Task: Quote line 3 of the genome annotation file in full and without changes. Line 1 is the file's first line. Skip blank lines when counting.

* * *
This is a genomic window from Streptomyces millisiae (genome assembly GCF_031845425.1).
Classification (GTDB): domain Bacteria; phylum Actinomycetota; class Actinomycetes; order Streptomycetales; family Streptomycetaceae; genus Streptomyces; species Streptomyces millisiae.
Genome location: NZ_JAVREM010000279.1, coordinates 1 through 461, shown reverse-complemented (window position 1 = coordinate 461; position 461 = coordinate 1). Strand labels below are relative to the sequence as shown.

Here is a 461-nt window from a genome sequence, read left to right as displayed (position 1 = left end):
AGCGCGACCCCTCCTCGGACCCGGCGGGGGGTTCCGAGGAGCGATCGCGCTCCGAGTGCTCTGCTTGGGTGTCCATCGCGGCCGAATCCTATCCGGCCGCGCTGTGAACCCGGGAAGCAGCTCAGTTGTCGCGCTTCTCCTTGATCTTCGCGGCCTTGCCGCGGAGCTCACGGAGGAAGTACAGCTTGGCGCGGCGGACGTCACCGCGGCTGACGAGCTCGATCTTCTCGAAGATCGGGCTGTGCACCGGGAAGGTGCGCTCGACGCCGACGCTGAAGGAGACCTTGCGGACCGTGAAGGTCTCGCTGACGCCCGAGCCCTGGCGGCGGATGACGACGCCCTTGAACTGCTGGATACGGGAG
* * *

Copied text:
Genome location: NZ_JAVREM010000279.1, coordinates 1 through 461, shown reverse-complemented (window position 1 = coordinate 461; position 461 = coordinate 1). Strand labels below are relative to the sequence as shown.